My Blog

Posts for: January, 2017

By Michael J. Tisdelle DDS
January 26, 2017
Category: Dental Procedures

A dental crown can easily turn a damaged tooth into a durable tooth once again.

While tooth enamel is actually the hardest surface in the body, it doesn’t mean that it can’t be damaged. From diseases to decay to dental crownstrauma, there are many reasons why even the strongest natural material can weaken. Fortunately, our Charlottesville, VA dentist, Dr. Michael Tisdelle, believes that nothing is as important as preserving a natural tooth and we are able to do so time and time again with dental crowns.

There are many reasons why our Charlottesville general dentist will recommend getting a dental crown: if you have a weak tooth that needs support; if your tooth is severely discolored or malformed; if you need to support a dental bridge to replace a missing tooth; or if you need to cover a dental implant. There are many restorative and cosmetic reasons why someone might get a dental crown.

If your tooth has been so severely damaged by decay that a dental filling could not possibly support the tooth, then a dental crown may be the best restoration for reviving the health of your tooth. A tooth that has problems with its structural integrity due to decay, trauma or infection will often require a crown to cover it. A crown is designed to look just like the rest of your teeth but it will provide the coverage and protection your tooth needs to prevent further damage.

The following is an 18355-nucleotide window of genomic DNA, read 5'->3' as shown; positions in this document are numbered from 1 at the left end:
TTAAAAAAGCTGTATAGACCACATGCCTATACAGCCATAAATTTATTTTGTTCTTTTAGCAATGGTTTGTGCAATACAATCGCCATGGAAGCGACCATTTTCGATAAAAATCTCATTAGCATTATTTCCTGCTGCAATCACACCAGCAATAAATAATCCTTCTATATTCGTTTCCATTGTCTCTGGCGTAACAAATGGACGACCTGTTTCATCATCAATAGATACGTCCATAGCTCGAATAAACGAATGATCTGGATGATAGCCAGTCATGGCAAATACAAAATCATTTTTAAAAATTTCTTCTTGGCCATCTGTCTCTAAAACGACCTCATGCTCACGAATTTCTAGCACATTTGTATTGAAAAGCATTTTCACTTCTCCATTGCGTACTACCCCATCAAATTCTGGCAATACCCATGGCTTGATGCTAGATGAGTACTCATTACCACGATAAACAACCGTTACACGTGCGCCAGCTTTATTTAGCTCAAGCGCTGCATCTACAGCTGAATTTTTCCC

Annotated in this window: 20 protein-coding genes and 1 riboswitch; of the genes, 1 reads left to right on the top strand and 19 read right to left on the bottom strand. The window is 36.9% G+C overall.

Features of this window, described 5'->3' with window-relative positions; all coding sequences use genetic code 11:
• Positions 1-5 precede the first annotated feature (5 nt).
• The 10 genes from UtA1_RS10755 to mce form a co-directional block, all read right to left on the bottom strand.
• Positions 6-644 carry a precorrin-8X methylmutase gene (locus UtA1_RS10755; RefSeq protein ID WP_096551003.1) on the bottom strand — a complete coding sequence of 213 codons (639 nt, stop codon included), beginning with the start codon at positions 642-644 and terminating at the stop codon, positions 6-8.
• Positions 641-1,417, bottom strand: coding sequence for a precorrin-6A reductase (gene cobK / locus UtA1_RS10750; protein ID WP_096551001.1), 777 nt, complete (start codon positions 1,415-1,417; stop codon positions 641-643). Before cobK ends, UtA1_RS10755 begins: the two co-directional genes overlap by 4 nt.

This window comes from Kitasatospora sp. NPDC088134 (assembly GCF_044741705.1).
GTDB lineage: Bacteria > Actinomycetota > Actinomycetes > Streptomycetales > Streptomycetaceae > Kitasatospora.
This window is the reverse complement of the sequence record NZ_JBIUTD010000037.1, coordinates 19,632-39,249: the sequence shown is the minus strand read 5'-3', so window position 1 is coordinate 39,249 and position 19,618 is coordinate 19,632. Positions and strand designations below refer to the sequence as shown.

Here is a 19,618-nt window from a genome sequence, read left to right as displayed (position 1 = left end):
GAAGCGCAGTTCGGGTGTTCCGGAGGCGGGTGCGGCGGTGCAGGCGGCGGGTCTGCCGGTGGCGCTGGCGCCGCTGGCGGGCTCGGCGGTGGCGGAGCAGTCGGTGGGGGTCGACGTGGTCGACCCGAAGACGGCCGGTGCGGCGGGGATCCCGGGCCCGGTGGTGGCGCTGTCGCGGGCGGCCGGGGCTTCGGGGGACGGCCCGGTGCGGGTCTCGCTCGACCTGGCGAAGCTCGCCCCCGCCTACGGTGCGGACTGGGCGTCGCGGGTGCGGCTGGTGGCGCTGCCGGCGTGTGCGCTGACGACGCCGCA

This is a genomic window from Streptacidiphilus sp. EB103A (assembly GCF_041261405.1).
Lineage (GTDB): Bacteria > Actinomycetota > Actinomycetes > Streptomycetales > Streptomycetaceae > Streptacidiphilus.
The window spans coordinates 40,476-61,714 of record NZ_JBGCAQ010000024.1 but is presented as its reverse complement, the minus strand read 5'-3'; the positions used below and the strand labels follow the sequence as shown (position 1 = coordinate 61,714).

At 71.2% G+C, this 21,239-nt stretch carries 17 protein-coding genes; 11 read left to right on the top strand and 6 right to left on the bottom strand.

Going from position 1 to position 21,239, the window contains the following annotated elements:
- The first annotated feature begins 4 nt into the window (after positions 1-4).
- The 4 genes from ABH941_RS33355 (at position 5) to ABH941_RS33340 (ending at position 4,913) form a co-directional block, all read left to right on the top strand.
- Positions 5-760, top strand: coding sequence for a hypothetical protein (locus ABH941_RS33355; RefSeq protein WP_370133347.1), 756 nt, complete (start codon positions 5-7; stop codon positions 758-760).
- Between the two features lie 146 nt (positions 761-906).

It usually takes about two visits to get a dental crown in Charlottesville, VA. During your first visit, we will examine your tooth to make sure that you are a good candidate for this restoration. Since a crown can’t fit over a tooth as it normally is, we will need to file down the tooth to reshape it and make it ready to receive a crown. If the tooth is severely fractured or damaged, we may even need to fill parts of the tooth so that it is strong enough to support the crown.

Then we will take impressions of your tooth and the surrounding area for a lab to create your custom-fitted permanent crown. Since it can take about a week for a crown to be made, we will place a temporary crown over your tooth until the permanent one is ready. Once the permanent crown is made, you will come back in so that we can fit it and cement it over the tooth.

If you want to learn more about getting dental crowns in Charlottesville, VA and whether you are the ideal candidate for this restoration, give us a call today and schedule a consultation.

By Michael J. Tisdelle DDS
January 20, 2017
Category: Oral Health